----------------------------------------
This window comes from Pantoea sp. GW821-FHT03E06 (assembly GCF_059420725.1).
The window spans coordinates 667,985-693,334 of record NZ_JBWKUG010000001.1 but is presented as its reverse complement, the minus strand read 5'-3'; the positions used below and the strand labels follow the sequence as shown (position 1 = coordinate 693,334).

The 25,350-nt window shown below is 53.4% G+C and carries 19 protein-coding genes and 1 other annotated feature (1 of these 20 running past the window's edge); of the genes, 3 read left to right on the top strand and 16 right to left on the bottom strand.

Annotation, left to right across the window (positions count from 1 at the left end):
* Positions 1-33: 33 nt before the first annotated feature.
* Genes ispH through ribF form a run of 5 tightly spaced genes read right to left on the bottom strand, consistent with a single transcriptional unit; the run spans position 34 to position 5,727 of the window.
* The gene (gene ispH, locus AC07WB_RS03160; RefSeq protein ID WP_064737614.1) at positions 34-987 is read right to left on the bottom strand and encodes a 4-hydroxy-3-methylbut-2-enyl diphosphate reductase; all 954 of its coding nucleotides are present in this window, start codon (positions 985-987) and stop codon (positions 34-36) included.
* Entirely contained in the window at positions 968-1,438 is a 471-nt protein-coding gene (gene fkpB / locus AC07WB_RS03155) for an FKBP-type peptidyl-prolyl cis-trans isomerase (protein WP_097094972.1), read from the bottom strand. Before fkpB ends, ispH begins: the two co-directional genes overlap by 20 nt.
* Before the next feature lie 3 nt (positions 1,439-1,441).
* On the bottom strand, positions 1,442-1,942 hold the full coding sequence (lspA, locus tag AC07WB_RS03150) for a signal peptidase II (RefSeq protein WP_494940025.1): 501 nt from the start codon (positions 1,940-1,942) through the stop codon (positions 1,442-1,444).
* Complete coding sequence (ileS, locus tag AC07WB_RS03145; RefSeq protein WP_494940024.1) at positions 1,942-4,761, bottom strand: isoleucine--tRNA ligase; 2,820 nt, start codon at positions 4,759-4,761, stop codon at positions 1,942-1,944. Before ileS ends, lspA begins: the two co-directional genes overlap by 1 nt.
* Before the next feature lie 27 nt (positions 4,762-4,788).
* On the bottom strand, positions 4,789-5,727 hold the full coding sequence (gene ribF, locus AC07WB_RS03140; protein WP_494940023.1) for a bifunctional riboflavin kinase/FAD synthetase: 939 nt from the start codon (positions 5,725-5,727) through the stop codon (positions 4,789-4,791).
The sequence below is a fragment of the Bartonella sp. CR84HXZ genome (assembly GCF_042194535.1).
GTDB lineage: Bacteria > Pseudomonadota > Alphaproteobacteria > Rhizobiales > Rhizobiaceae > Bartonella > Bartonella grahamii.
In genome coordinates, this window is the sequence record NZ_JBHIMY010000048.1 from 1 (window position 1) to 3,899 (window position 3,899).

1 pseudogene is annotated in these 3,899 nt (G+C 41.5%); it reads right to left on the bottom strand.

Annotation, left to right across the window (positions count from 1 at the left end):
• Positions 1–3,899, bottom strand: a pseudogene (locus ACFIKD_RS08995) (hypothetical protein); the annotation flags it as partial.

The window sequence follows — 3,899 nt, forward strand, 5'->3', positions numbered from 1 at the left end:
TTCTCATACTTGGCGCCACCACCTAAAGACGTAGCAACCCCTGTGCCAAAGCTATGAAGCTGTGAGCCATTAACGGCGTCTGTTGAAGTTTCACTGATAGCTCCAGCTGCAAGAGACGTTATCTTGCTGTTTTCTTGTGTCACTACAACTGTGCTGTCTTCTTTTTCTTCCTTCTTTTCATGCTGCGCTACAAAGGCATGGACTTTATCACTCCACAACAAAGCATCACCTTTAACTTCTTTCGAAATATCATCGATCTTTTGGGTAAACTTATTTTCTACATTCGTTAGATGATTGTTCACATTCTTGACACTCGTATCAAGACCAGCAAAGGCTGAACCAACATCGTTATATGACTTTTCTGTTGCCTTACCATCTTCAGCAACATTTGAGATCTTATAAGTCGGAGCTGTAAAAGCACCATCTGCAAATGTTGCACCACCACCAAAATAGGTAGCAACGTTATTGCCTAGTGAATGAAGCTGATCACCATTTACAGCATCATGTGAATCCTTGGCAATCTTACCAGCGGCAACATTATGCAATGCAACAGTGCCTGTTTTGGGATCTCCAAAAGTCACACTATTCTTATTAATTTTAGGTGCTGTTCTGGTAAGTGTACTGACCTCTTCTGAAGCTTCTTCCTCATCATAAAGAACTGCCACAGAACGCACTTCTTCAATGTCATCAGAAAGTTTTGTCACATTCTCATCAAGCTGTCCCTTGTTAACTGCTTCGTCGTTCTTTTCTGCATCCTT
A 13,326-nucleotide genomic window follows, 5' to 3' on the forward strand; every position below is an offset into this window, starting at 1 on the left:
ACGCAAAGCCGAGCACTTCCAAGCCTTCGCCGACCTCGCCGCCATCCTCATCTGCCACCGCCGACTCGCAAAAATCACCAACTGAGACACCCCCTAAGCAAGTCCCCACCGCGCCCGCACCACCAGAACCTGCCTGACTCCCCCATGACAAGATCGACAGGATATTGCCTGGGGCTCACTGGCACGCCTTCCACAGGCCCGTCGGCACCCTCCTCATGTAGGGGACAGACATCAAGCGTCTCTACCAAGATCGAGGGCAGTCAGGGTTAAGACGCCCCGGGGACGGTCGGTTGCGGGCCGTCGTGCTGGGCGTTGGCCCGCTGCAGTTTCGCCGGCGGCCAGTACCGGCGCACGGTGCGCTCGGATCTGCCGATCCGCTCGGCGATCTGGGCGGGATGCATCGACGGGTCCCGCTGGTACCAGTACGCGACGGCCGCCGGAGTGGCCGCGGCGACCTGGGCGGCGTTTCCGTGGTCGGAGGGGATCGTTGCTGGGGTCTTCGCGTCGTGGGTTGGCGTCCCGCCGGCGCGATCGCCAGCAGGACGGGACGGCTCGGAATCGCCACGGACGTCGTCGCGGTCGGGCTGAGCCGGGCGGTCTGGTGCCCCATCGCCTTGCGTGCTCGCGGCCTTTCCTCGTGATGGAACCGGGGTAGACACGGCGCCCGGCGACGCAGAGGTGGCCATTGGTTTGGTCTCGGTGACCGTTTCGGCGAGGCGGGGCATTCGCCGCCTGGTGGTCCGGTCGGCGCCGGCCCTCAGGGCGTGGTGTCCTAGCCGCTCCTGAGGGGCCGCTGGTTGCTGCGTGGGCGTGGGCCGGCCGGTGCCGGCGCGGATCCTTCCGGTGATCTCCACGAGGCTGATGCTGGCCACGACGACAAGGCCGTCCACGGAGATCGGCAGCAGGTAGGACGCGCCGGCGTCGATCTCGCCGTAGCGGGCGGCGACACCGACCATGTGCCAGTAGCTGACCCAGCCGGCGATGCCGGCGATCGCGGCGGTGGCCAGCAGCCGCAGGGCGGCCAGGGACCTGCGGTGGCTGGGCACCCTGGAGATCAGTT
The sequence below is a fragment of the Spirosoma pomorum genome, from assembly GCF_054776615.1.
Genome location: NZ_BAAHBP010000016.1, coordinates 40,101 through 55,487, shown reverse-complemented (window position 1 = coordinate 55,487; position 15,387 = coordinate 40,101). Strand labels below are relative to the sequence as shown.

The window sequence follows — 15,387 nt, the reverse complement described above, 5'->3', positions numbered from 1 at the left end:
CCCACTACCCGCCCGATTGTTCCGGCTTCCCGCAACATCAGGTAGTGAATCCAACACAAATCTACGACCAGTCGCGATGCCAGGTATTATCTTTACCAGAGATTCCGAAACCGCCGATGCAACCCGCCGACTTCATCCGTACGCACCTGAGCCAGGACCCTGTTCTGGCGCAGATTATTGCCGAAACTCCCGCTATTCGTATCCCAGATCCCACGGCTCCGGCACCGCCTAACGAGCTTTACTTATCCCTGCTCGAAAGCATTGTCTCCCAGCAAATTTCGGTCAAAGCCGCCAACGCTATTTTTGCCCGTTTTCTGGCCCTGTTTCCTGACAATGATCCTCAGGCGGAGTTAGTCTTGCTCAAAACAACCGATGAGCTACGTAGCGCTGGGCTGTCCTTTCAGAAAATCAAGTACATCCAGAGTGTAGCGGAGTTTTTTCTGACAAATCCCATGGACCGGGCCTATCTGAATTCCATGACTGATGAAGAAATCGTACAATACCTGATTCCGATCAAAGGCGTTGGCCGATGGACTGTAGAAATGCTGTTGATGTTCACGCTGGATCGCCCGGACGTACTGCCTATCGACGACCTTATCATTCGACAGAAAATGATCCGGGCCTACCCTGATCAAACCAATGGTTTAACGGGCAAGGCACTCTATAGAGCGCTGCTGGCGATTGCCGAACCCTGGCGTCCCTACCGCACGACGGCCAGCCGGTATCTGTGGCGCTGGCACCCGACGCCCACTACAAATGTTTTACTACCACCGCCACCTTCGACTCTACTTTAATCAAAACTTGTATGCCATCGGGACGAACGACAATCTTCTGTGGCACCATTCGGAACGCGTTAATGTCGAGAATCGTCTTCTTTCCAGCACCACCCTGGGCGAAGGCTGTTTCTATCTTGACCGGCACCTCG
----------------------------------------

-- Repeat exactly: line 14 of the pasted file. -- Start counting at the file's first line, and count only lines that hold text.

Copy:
The sequence below is a fragment of the Bartonella sp. CR84HXZ genome (assembly GCF_042194535.1).